Before We Were Yours

BEFORE WE WERE YOURS. By Lisa Wingate. Ballentine Books. 334 pages. $26.

Questions of identity are the lifeblood of fiction, for readers and writers alike. Novelists develop characters to breathe life into a new and, we hope, fully-formed fictional being — someone the reader can understand and relate to. We delve into stories to find reflections of our own experiences, to connect with characters, or not, taking solace in the small relief that our disappointments don’t hold a candle to their disasters.

Lisa Wingate’s solid novel, “Before We Were Yours,” rotates on that fundamental “Who am I?” axis. She weaves a twisting, fascinating tale in this genre-agnostic book that has more heft than a light beach read and more staying power than chick lit, thanks to a compelling storyline and deft character development. It falls somewhere between historical fiction, with its core plot tied to true-story horrors of the Tennessee Children’s Home Society black market adoption dealings in the 1920s to 1950, and regional fiction, set largely in Tennessee and South Carolina, including Edisto Beach.

But there’s still a bit of a kitchen soup approach as chapters and points of view toggle between the story of the intrepid 12-year-old Rill Foss and her young siblings who get kidnapped from their family’s Mississippi River shanty boat in 1939, and a modern day (albeit limp) romance of Avery Stafford, bent on investigating the mysterious past of her political powerhouse family.

The novel shines when Wingate transports us back in time to the scrappy life of river gypsies. Through crisp, fluid dialogue and rich detail we get a vivid sense of the rough-and-tumble, highly lovable Foss gang. Best are the river scenes, including a fire on the Arcadia (their floating home) and the wrenching account of Rill and her siblings being ripped away from all they know and love while their pregnant mother, Queenie, and father, Briny, rush to the hospital during a fateful child-birth emergency. It’s well-paced action and suspense embellished with lively prose. We’re brokenhearted as the vulnerable kids end up in the hands of the wretched Georgia Tann, “wards” of the Tennessee Children’s Home Society.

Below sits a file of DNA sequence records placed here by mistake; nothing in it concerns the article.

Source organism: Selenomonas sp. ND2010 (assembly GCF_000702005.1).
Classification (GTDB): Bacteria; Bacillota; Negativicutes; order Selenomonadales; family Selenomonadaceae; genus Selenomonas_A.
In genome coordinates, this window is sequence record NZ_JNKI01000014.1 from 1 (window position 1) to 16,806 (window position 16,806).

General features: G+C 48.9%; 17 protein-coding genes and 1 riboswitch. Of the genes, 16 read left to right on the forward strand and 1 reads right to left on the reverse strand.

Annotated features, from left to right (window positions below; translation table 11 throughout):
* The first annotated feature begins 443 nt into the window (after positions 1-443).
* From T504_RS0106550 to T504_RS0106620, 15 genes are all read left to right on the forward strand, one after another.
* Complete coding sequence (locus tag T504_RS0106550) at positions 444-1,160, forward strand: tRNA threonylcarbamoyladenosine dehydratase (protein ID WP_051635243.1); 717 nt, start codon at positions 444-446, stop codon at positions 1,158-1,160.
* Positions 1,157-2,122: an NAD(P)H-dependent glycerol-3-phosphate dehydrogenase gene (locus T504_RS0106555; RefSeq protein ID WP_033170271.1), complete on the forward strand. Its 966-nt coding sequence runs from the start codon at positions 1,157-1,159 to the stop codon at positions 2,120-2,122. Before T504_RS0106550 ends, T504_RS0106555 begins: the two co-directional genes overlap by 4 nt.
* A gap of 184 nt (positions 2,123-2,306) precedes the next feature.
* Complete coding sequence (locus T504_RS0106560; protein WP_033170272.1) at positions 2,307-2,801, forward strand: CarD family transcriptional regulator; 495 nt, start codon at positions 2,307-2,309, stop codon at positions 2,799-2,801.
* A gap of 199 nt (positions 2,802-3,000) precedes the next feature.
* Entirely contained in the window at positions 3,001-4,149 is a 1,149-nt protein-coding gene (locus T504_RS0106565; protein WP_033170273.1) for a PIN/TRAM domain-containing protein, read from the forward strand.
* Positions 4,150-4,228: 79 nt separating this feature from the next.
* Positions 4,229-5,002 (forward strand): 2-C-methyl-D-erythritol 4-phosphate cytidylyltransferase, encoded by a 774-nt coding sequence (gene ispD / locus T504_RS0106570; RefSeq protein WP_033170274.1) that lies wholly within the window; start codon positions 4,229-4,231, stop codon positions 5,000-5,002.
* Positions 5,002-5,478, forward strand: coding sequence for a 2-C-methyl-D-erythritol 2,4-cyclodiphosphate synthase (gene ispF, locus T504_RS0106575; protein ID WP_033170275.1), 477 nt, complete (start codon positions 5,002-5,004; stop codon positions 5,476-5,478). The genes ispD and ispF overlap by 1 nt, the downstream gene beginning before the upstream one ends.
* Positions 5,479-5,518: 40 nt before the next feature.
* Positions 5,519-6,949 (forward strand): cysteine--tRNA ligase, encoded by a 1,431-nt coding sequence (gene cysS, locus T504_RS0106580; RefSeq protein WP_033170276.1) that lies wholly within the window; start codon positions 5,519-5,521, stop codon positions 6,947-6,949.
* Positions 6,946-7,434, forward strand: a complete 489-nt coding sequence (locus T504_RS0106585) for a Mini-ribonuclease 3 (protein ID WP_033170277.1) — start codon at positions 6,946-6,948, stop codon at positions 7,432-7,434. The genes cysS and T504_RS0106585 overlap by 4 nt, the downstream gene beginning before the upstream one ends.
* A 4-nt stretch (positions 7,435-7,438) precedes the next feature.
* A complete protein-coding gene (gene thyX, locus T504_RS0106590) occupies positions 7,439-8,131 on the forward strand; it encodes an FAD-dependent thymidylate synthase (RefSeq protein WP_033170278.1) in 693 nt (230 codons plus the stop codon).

“I don’t know what wards means when I first hear Mrs. Murphy say it on the telephone,” the clever Rill says. “I can’t ask either, since I’m not supposed to be listening in … (but) I figure it out from the conversation quick enough — Wards means that these kids’ parents didn’t come back for them. The kids here say that if your parents don’t come get you, Miss Tann gives you to somebody else, and they take you home. Sometimes those people keep you, and sometimes they don’t.” Rill begins to piece it together as the reader’s heart begins to break.

The character of evil Miss Tann is based on the actual Georgia Tann, whose child trafficking operation pandered to wealthy clients including Hollywood’s Joan Crawford and June Allyson, until it was closed down in 1950 — fertile story material that Wingate effectively plows. I’d have been a satisfied reader had she only given us the Foss kids and their tragic-heroic adventures as they tried to preserve a sense of family and identity under horrific circumstances.

When Wingate fast-forwards to the present-day Avery Stafford and her family, whose dementia-rattled grandmother, Judy, turns out to have been one of the adopted Foss kids, we don’t quite get the depth of emotion that I think the author intended to evoke. The plot here, especially Avery’s budding romance, is predictable and less-than-juicy.

That said, Wingate is adept enough at winding past and present to keep the pages turning. “Before We Were Yours” gives us memorable characters who bring to life a fascinating fictional account of a historical episode that should not be forgotten.

Reviewer Stephanie Hunt is a freelance writer in Charleston.